From the sidewalk, she and her family approach the place where a chestnut brown llama in a tiny top hat and a cream llama in a bow tie stand. The younger girls and woman who walk next to the girl are smiling. The girl in the wheelchair with the fuchsia t-shirt, short moppy brown hair and chin pressed to her chest is not.

Her father comes from behind her chair and firmly, lovingly lifts her face. It looks like her chin may snap right back down.

The brown llama approaches and sniffs the top of the girl’s head. Her eyes far away, she does not move. The white llama comes near and sniffs her palm, which her father has smoothed from clenched to flat. And it’s then that she smiles. Just briefly, corners of her mouth hint at joy.

I learn that the therapy llamas are part of a wedding reception taking place at the restaurant next to the coffee shop where I sit. And though I have no idea why they’ve come for such an occasion, it’s clear they’ve come for the girl in fuchsia and for me, as I have a perfect view of them from this long wooden table where I watch it all like whimsical TV with muted sound.

It is the perfect absurdity of a “Portlandia”-worthy moment with the groups of people pulling out their camera phones and women in short party dresses and high heels approaching exotic furry farm animals; even the lovely bride herself dressed in ivory vintage with large mammals that stand guard behind.

The barista is smiling with wistful eyes and tells me it is her dream to raise alpacas (which are pretty close to llamas, she says) and so this distraction is her bliss. She proudly shows me the picture of her with the llamas, and we joke that with her black top and long black skirt, she looks like she’s attending a black tie event with two dashing escorts.

“I definitely wore the right thing today,” she says still looking at the image where the white one looks nearly ready to kiss her cheek, and I imagine she will print this snapshot from her phone and frame it in gold.

Sometimes beauty is unexpected like this. And it’s furry and long-necked, and it’s not what you thought you’d see when you arrived at work or what you’d write when you finally got the chance.

When you run into the grandma you know from school on your way to that iced latte and tell her you are getting out and finding some time to write, and she asks what you write, and you surprise yourself by saying you write about finding the beauty in everyday moments, you have no idea it will be this one.

You think it might be about the butterfly that danced along the sidewalk next to you, how beauty’s often right beside us. Or about the one-inch square of calm in the middle of chaos. Or about the light on the edges of dark. Or the look on her face as she approaches the horse for a birthday ride.

You might have written about the lost diamond earring found in the same patch of grass searched for hours. The beauty that comes in the form of found treasure and a dad who will not give up. Yes, beauty is sometimes found after the search.

Beauty is mystery, and though we craft and create it and so reveal the echoes of the original Beauty Maker, often it just happens, and it’s nothing to do with us, really.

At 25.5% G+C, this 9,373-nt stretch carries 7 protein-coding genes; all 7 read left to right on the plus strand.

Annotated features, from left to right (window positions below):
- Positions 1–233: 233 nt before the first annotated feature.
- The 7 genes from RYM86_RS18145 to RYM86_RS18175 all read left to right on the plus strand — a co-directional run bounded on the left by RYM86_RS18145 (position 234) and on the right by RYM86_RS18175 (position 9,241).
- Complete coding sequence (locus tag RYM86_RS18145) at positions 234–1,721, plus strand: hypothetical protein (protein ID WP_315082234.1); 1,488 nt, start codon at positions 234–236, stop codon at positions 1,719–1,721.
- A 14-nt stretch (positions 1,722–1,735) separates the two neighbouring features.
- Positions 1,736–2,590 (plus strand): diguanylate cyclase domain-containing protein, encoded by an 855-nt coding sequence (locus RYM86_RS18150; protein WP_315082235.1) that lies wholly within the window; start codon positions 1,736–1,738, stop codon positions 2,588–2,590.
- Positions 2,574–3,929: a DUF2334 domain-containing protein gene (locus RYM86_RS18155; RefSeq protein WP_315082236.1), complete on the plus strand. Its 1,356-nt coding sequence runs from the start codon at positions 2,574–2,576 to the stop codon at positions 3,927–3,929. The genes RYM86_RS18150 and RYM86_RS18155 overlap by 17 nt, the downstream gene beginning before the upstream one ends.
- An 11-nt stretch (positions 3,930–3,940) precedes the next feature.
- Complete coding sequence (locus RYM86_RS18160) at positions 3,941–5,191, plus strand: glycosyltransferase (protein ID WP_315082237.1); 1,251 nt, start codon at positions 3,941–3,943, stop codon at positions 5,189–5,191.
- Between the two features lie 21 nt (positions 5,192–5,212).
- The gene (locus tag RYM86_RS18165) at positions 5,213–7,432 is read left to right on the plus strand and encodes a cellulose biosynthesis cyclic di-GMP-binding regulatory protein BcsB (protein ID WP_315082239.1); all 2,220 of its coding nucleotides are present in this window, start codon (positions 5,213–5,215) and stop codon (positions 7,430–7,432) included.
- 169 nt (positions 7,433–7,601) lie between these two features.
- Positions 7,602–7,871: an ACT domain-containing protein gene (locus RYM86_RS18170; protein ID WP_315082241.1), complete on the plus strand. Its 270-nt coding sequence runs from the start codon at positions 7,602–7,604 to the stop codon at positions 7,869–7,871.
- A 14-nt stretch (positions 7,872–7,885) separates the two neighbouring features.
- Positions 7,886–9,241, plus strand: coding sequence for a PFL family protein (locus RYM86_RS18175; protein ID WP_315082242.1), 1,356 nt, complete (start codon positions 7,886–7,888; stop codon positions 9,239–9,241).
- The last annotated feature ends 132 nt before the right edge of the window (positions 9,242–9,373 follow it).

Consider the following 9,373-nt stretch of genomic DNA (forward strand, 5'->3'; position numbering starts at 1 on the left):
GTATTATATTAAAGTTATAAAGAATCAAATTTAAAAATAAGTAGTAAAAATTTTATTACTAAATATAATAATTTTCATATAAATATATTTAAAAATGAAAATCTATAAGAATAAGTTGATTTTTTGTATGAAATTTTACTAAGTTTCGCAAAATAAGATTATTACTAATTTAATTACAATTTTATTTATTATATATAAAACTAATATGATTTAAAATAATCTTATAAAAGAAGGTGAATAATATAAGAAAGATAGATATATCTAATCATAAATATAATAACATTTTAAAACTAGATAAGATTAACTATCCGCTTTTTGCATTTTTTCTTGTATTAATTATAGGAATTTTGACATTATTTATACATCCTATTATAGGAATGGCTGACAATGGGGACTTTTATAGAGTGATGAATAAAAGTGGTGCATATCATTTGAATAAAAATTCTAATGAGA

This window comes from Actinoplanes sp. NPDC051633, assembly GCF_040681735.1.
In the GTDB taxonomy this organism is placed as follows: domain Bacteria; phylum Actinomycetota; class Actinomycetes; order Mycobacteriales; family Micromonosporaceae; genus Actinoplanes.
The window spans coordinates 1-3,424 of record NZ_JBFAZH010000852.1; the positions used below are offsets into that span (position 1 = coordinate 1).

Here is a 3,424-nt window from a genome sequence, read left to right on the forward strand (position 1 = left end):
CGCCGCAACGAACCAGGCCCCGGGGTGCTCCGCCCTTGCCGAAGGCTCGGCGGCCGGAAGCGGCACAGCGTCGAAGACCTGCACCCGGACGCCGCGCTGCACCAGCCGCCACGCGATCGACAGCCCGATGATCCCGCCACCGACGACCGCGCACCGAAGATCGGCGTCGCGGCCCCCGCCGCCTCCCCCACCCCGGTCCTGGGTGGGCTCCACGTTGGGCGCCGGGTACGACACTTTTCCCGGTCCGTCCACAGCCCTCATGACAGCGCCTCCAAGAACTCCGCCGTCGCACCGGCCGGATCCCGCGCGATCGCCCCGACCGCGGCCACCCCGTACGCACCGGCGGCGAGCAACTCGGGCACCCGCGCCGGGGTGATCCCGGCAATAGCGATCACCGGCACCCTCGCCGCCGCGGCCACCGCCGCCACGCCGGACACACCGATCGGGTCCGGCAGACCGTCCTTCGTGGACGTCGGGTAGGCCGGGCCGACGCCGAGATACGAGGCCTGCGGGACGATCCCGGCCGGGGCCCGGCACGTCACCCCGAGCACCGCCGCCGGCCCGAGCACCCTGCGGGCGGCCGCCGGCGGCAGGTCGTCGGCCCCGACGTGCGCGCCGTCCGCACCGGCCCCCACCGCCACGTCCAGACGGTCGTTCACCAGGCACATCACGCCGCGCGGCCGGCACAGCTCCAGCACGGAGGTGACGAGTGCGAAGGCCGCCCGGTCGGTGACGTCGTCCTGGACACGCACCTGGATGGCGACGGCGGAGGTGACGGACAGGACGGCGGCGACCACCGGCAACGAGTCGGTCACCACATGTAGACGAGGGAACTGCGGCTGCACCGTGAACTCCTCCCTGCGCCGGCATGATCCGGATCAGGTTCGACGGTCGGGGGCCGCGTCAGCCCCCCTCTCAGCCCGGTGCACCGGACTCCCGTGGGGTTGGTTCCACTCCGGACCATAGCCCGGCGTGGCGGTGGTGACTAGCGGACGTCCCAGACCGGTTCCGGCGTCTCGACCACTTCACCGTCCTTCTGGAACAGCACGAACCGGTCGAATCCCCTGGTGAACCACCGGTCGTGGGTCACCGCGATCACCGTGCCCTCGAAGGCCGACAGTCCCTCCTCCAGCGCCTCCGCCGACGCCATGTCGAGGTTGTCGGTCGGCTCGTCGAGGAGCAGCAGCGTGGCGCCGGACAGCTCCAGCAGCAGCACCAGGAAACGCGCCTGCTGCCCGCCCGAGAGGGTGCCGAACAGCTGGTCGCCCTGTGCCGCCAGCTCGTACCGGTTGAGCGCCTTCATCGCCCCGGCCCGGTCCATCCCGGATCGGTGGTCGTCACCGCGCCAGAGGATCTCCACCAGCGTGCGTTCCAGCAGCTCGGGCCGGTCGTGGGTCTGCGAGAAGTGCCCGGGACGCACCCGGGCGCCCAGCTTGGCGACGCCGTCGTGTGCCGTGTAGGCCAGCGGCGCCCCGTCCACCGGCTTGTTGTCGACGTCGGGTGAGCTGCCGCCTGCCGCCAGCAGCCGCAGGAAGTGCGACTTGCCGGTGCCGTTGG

It’s there, and ours to behold. Or not.

As I type, the woman next to me stands up next to the same window I stare through. She’s quiet for a long time.

I wonder what she’s thinking about the scene.

“So weird,” she finally says and sits back down.

Last weekend, while in Central Oregon, my sister and I talked about our weddings (15 and nearly 11 years ago) as we looked out over a lake kissed by aspen and goose feathers — the glorious setting of many weddings. We talked about what we would do differently if our marriage ceremonies were to happen now, and I remarked that more than anything, I would allow myself the freedom to enjoy unplanned, free and imperfect moments.

So caught up was I in making just so and meaningful and lovely that I forgot (or didn’t yet know) that so much falls unexpectedly among recesses of organza, tulips and tule. That much beauty happens right in the midst of things that don’t go as planned.

Much life, I’m learning, is about finding the diamond among the blades, about opening eyes up enough to notice, really, for this life is hardly ever all one thing or another.

Nearly every day there’s the hints of her smile and the joy of a papa holding up a chin, holding out a hand to make it happen.

And there’s the barista’s far off dream and the llama fur and the glimmering wing.

And the unplanned jig with your new husband as your poorly-tied train falls sloppily around you. When you let loose and let it fall, ah, there it is.


I’ve been thinking lots of beauty thoughts these last weeks, though I haven’t had much time to write them. When June roses hit their prime here a few weeks ago, I handed over the iPhone and had my three girls snap shots of what they deemed beautiful, as I’ve done a few other times in “Through the eyes of my children.” I have been trying to get around to posting their views on lovely and will do that this week. And then last Friday, Lisa-Jo’s Five Minute Friday prompt was BEAUTIFUL. And then I stole away to write for a little while about beauty and then….llamas. Really, you do just never know. So happy to be back with you today.

Linking this morning with The Extraordinary Ordinary and Just Write.

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